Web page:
Thanksgiving and Christmas are the perfect times to discuss estate planning with your aging relatives. As the people left behind after a loved one’s passing usually bear the sometimes-chaotic repercussions of that person’s failure to have estate planning documents in place, it’s important that you have a candid talk with your aging relatives on this topic. A face-to-face private discussion is always the best way to handle this whenever possible. These holidays may be more restricted and subdued due to COVID-19, but the odds are that you’ll still have more contact with your relatives either on the phone or via Zoom, and you can use that opportunity to have such a discussion.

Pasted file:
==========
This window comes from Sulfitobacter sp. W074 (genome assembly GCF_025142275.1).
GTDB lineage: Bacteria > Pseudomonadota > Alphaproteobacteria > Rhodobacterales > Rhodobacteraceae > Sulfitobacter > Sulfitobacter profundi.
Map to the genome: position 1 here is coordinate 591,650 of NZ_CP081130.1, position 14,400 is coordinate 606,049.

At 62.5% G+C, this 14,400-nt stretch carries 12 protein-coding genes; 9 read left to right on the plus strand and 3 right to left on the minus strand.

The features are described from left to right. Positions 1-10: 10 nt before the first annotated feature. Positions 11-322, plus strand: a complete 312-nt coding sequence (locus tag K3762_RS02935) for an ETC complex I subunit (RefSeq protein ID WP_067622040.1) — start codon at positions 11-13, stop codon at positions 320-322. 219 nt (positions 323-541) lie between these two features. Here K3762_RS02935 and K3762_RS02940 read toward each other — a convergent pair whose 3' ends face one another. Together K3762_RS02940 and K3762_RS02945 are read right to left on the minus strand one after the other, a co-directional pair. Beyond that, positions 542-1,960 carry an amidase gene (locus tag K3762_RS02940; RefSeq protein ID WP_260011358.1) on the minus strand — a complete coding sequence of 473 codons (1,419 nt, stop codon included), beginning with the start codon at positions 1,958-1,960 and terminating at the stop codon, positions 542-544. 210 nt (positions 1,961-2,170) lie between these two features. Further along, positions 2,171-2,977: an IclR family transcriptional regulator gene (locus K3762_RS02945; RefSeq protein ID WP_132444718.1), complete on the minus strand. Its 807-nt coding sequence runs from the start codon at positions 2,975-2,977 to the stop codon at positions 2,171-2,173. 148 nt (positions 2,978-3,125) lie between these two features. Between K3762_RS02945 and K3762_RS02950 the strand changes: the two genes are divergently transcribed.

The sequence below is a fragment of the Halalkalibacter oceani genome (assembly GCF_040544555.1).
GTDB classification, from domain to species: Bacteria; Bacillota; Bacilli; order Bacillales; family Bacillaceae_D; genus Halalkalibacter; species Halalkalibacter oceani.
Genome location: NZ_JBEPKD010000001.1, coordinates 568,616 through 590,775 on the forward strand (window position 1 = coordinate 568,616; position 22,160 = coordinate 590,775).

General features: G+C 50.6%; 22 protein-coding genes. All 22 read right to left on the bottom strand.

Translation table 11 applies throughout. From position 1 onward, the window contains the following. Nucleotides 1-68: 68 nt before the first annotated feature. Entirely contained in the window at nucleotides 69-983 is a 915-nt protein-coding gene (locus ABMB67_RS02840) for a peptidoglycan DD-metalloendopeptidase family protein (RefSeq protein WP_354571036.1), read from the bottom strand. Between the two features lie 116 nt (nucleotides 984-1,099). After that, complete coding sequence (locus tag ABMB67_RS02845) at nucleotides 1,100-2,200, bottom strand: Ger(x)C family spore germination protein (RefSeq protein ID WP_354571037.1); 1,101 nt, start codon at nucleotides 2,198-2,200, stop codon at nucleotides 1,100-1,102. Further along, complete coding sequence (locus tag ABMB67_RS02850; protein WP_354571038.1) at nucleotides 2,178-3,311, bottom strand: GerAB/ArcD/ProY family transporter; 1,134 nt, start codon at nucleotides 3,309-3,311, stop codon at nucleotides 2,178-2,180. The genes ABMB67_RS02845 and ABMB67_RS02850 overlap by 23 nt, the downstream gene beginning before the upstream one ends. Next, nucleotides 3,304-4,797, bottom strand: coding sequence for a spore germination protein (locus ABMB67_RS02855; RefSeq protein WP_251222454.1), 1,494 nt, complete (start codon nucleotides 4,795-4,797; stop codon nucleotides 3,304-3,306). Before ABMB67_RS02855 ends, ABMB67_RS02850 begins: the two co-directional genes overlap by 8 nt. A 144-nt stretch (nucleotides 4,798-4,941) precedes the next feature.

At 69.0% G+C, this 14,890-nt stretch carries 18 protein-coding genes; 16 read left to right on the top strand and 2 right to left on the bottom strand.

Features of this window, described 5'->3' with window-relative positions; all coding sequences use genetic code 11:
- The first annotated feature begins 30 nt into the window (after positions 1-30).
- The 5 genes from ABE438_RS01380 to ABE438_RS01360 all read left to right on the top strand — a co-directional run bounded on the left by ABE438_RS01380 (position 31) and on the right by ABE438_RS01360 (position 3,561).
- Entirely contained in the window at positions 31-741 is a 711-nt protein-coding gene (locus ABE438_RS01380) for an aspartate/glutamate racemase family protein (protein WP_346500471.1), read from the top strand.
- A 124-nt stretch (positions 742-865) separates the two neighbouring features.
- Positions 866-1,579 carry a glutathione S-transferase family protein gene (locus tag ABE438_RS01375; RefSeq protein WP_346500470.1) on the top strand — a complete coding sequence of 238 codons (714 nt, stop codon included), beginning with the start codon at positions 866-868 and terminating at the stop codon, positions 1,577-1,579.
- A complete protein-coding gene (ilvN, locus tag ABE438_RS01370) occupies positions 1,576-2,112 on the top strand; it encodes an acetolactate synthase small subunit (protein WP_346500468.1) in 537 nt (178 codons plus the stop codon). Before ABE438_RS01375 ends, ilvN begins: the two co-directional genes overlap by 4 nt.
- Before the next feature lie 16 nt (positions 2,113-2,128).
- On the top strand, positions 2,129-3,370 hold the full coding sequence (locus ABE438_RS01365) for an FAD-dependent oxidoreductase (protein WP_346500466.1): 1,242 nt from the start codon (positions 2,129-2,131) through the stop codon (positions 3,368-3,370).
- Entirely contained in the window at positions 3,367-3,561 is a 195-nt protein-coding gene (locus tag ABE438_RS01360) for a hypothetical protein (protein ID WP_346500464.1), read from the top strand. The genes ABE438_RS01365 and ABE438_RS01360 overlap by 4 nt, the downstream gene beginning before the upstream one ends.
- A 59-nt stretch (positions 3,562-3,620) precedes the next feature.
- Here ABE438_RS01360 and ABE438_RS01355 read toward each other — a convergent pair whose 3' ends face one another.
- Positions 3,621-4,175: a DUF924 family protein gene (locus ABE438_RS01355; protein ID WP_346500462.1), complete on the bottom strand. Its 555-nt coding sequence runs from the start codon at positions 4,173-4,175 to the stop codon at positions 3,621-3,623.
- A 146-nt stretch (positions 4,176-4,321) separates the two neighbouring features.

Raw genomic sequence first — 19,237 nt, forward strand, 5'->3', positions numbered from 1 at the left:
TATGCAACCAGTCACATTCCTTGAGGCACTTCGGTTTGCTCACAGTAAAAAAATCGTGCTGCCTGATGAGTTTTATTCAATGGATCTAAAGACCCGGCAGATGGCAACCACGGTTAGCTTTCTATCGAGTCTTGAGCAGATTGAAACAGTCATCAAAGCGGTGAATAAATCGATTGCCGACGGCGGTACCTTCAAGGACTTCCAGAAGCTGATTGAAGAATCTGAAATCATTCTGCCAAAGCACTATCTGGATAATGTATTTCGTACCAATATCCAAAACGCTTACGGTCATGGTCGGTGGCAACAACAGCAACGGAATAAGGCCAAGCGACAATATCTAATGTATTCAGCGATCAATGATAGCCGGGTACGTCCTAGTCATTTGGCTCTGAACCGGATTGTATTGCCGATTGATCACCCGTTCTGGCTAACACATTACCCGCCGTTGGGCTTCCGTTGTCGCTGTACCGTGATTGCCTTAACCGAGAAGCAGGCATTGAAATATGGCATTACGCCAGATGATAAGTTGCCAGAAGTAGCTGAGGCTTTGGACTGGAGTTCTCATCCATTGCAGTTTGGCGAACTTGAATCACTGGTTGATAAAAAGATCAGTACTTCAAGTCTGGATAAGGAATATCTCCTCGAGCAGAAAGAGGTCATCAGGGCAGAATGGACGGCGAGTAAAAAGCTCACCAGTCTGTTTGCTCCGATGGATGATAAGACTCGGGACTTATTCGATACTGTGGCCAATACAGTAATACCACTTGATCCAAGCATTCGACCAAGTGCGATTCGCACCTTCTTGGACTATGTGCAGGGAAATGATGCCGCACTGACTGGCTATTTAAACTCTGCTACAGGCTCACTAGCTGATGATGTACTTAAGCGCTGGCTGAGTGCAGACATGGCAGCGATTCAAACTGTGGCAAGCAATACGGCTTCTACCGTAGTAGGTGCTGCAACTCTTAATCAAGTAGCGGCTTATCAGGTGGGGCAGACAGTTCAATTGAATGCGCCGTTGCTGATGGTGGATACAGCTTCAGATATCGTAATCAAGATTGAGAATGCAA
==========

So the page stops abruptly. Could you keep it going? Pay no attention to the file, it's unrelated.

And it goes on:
Covid-19 has forced attorneys to reinvent how they do business, and it’s definitely worked to the advantage and convenience of our clients. We consider our office to be on the cutting edge of these new procedures. Traditionally, we’d require our estate planning clients to come into our office for a consultation and then come back again at a later date for a formal signing before witnesses and a notary public. Covid has wreaked havoc on that traditional procedure. We take the health of our clients very seriously, and we never want to run the risk of unknowingly exposing our clients to this virus. As a result, 95% of the Estate Planning Process is now virtual, and our clients are loving it!! Truth be told, even after we’re beyond Covid, I doubt that the estate planning process will ever go back to what it was. These new procedures are simply much faster and more convenient for our clients.